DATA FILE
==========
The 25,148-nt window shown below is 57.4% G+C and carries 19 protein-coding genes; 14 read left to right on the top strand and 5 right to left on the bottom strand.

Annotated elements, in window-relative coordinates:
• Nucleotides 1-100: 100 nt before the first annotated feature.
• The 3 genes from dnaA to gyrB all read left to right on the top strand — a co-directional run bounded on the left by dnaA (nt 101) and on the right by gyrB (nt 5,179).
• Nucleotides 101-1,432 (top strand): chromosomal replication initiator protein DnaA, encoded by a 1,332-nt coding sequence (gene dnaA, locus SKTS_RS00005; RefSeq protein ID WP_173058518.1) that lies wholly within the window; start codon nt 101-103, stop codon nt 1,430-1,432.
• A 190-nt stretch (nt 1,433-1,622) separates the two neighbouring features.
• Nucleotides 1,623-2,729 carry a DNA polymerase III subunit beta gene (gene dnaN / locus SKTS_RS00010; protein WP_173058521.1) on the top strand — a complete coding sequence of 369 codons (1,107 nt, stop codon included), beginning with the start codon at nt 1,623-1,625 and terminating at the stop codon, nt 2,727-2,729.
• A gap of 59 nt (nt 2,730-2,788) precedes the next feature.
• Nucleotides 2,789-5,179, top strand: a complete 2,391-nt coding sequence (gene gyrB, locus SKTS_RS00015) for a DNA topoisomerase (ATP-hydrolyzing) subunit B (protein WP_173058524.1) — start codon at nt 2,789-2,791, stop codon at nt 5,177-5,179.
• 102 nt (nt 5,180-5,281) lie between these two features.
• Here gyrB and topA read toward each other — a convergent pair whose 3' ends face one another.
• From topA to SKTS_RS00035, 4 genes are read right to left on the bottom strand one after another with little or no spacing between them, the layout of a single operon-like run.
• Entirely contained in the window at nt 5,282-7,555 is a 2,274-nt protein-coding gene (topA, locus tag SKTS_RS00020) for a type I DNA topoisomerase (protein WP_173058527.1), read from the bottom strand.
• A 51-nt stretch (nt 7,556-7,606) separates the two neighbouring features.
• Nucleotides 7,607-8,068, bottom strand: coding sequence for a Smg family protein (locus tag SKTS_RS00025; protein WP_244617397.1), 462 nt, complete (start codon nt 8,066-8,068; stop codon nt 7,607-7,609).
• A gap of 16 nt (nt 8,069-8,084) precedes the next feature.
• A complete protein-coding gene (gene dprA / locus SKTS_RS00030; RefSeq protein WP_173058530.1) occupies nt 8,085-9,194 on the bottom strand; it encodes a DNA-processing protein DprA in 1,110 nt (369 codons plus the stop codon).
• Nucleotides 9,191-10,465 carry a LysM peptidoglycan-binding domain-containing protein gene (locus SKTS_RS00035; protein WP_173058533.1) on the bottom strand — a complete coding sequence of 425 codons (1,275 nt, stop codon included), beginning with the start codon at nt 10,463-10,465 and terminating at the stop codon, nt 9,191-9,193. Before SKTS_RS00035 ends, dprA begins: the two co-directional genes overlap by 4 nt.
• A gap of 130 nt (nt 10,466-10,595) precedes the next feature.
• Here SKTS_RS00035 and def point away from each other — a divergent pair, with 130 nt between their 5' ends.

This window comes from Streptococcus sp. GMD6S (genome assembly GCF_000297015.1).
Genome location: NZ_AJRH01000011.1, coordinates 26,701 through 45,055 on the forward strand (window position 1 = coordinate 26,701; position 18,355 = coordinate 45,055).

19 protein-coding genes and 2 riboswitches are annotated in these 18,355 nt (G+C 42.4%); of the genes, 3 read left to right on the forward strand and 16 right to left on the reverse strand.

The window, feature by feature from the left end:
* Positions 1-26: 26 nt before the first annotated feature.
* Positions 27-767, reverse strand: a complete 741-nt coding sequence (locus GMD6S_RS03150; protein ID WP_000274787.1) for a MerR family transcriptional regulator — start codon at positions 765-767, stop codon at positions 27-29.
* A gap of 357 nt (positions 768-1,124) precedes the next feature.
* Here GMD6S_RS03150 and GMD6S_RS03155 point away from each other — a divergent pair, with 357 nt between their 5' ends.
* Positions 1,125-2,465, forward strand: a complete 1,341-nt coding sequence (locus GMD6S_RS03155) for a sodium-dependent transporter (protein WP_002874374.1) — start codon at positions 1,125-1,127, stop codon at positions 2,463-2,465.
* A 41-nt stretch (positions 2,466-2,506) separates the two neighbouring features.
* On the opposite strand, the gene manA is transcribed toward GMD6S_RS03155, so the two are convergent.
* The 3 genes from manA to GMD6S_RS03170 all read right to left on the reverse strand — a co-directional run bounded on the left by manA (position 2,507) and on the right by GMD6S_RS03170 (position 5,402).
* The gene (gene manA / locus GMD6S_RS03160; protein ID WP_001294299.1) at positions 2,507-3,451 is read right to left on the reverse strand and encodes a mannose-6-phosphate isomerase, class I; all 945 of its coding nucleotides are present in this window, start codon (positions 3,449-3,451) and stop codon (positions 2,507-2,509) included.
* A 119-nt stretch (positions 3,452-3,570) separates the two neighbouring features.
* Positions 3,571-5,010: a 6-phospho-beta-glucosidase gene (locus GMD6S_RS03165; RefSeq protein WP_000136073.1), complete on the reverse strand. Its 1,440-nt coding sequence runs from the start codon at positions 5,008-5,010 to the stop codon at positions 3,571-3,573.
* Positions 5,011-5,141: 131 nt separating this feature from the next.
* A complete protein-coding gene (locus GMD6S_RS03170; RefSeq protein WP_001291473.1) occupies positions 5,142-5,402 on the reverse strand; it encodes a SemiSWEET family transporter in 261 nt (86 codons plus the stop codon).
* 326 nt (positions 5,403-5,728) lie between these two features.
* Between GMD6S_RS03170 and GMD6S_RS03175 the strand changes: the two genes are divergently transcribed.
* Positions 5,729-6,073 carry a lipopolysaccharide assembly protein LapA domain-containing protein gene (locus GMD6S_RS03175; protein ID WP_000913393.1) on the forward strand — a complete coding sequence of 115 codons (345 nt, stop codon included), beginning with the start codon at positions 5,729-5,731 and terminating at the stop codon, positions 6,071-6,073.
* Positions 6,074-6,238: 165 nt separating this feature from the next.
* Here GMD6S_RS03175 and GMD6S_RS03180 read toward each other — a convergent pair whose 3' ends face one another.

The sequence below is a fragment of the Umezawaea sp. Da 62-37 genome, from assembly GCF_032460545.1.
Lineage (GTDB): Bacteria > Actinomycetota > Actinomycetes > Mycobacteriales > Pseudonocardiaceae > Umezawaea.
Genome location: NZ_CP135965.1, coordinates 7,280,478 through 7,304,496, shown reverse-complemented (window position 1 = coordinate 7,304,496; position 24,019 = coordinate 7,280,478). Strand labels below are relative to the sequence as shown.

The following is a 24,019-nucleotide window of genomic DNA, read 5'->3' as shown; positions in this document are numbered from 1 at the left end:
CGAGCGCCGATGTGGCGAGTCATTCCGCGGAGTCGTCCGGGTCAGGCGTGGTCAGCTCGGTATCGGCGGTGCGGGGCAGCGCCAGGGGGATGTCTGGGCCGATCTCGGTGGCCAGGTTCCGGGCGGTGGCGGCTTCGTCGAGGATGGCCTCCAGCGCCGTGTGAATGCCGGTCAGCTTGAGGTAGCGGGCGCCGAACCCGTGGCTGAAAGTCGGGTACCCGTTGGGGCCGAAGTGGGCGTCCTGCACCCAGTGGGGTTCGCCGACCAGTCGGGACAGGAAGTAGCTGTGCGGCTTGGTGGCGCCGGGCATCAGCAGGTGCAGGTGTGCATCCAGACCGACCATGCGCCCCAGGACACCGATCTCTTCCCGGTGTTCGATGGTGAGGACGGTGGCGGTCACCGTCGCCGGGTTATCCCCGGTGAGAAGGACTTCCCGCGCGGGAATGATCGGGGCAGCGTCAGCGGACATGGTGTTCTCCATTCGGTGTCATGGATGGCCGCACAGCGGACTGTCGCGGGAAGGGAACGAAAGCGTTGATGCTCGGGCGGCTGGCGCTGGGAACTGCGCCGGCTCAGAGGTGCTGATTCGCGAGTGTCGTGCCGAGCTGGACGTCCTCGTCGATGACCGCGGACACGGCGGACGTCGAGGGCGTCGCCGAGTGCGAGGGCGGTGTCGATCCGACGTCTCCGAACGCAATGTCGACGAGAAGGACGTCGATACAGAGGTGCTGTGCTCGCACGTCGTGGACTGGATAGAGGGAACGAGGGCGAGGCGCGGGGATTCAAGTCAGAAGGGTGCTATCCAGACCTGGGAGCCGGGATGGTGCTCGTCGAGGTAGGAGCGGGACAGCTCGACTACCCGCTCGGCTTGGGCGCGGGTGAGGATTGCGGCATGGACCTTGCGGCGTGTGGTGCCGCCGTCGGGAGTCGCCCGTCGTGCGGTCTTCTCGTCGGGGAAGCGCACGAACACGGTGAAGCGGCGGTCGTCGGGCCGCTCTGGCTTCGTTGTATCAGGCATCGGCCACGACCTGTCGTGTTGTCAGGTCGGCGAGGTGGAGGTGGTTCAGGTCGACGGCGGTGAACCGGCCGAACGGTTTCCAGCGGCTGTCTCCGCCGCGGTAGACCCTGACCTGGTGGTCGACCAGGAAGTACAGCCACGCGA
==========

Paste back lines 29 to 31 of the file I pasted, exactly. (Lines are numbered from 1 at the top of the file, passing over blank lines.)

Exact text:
* Positions 1,125-2,465, forward strand: a complete 1,341-nt coding sequence (locus GMD6S_RS03155) for a sodium-dependent transporter (protein WP_002874374.1) — start codon at positions 1,125-1,127, stop codon at positions 2,463-2,465.
* A 41-nt stretch (positions 2,466-2,506) separates the two neighbouring features.
* On the opposite strand, the gene manA is transcribed toward GMD6S_RS03155, so the two are convergent.